“He’s just a little shy”, said the boy’s mother, smiling apologetically. I don’t know about you, but I’ve heard versions of this same sentence spoken over children countless times (and there’s the classic, “she just needs to come out of her shell a little” as well). I’ve seen the flip-side of this too, seen the result of years of hearing that the very natural human tendency for retreat needs to be apologised for. I’ve watched an 18 year-old girl in an interview setting describe her weakness as “feeling reserved around strangers”. I’ve seen the adverts on Google that tell you you can cure your introversion. I’ve spoken to countless damaged and hurt introverts who failed to find true acceptance in their experience of school, work and church.
There’s an ‘elephant in the room’ that’s been intruding on Western social culture for a while now, and let’s not pretend he doesn’t follow us into church as well. People who have bags of charisma, who have something interesting to say, who are confident, funny, who can walk into a room with presence are more appealing, right? More respect is shown to this type of person. We think they make better leaders, we want to be like them. While this may sound like mere speculation, this is a subject that is receiving massive media attention. Recent books such as Susan Cain’s Quiet have suggested that Western culture, in the past one hundred years or so, has held an ‘extrovert ideal’, shaping schools and work places around the needs of extroverts, inevitably leading to some introverts feeling excluded. Adam McHugh, in his book Introverts in the Church shows how this mindset has trickled into our churches. In fact, in a recent survey, 97 percent of Christians asked said that they perceived Jesus to be an extrovert.But if human perfection, shown through the person of Jesus, includes extroversion, then what does that mean for the introverts?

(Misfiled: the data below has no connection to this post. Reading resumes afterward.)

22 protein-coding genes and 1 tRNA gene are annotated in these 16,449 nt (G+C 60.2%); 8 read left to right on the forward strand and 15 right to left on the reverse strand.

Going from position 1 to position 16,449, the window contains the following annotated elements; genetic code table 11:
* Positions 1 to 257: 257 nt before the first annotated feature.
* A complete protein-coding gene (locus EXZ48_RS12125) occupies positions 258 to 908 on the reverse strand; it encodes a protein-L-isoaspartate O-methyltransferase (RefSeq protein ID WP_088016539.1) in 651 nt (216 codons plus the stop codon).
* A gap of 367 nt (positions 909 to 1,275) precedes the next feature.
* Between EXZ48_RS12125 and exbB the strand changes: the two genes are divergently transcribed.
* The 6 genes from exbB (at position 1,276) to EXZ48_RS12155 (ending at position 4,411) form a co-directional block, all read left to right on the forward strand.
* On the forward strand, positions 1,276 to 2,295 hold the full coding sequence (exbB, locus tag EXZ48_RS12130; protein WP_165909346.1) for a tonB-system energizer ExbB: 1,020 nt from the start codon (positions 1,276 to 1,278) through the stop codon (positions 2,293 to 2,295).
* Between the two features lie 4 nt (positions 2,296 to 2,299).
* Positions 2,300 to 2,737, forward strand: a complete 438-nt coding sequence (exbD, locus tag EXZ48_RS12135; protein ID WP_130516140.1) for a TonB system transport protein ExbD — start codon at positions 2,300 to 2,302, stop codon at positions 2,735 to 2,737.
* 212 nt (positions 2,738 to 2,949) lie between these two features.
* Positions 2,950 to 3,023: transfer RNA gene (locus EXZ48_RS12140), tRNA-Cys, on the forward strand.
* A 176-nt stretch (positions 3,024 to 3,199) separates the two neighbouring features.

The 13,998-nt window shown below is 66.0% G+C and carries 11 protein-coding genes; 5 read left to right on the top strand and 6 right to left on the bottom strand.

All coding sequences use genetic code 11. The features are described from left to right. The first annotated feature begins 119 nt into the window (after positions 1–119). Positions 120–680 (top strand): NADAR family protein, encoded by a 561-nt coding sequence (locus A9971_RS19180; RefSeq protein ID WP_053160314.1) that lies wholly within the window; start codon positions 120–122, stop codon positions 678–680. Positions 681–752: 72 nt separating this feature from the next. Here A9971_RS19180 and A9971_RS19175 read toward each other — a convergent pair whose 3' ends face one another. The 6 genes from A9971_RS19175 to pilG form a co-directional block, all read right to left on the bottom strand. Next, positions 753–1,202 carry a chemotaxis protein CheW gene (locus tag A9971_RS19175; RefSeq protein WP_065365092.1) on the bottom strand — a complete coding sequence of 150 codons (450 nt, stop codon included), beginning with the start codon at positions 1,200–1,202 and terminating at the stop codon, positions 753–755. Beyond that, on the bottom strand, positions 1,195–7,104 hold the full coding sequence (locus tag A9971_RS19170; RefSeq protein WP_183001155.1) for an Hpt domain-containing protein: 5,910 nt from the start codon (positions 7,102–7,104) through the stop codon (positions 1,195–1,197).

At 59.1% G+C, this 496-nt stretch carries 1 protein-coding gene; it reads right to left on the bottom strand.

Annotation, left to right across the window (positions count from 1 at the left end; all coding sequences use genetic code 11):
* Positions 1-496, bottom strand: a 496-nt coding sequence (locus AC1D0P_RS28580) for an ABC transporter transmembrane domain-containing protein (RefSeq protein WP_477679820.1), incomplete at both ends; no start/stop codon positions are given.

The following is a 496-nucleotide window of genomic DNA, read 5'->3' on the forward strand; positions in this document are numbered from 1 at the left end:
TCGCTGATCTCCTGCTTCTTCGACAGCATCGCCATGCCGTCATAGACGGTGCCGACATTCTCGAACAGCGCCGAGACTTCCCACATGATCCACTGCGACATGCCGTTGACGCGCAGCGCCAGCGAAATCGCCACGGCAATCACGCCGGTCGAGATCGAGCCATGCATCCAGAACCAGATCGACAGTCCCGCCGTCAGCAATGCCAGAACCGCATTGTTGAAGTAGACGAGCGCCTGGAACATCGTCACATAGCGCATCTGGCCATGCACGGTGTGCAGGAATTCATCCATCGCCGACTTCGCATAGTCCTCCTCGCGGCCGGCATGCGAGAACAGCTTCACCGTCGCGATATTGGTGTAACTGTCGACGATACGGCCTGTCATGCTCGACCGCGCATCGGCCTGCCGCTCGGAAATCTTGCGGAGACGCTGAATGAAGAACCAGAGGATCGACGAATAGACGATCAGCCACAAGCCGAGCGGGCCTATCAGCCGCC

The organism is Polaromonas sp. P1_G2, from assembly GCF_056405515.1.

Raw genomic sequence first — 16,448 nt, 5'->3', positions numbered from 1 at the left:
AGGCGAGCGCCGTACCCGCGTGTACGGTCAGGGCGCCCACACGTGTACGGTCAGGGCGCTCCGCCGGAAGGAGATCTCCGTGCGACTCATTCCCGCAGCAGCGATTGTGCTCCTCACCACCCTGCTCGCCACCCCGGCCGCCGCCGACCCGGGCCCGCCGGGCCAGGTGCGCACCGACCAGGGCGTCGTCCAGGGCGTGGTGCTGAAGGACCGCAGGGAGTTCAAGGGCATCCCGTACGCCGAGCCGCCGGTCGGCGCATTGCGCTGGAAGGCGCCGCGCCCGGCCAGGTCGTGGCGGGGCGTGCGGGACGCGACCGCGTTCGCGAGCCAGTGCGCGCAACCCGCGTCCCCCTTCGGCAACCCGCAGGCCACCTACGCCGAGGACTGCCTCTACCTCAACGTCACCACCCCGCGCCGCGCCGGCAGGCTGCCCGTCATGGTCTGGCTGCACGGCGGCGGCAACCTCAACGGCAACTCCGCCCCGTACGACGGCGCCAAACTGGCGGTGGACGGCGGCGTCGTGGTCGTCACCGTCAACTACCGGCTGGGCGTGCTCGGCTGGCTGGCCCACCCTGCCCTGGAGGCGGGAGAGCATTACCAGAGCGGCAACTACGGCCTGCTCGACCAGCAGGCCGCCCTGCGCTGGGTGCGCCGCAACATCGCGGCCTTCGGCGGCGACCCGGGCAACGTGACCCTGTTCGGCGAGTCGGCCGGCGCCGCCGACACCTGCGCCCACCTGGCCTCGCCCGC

While a lot of us don’t like to put into a box, the terms ‘introvert’ and ‘extrovert’ are not just another casualty of our obsession with personality typing; they signify how our brains work. Studies of the brain have shown that extroverts need more of the neurotransmitter dopamine to feel contentment, created through movement and activity, whilst introverts need more of the neurotransmitter acetylcholine to feel contentment, created through stillness and reflecting.
It seems to me, though, that many evangelical churches cater more to those who thrive off this ‘movement and activity’. The emphasis, for example, can often be on participating in more and more events; the less you attend, the less dedicated you appear. The reality is, though, that you could be spending time on background roles, praying for the church, forming vision and strategy for the church.
The emphasis is also on community, on welcoming and loving others. Great, and so very biblical, but the reality is that with work and family life, some people may have very little left in the tank to be constantly engaged and ‘friendly’ in church as well. Being community shouldn’t just look like going to the shared lunches and staying until the end of coffee times. It’s about walking alongside people and loving them in a whole range of different ways throughout the week.
So much of the Sunday services are also centred around giving out from yourself; chatting at the start, long times of expressing yourself in worship, taking in the sermon, sharing in the peace for some, giving testimonies, having tea and coffee afterwards. There is little time for reflection, little time to work through and process all the thoughts buzzing around your head, little time to just sit with your maker. Yes there are many different styles of church, but my personal experience is that there are not many engaging, thriving and lively churches that manage to cater well to introverts as well as extroverts.
And the reason all this concerns me so much is not because I want a church more centred around my own needs; I can make myself fit in wherever. It is instead because of the message that I think we as Christians are giving out; the message that it is more desirable to be extroverted. And the introverts in the congregation then go home and hear this same message in university, in the workplace, through films and media, and through the speed of modern Western culture, and inevitably question what is wrong with them.
The reality is that nothing is wrong with them, and introverts may just need a portion of the day to process and reflect. For me, when I allow myself this, creativity flows from it; I write more, I paint more, I perceive more, I pray more. But there is a constant battle to protect this time, from others who don’t understand, from seemingly good opportunities that I feel bad saying no to, from my own mind telling myself that I am being lazy.
Sometimes it is just easier to pretend to be an extrovert.
(Photo via Creation Swap)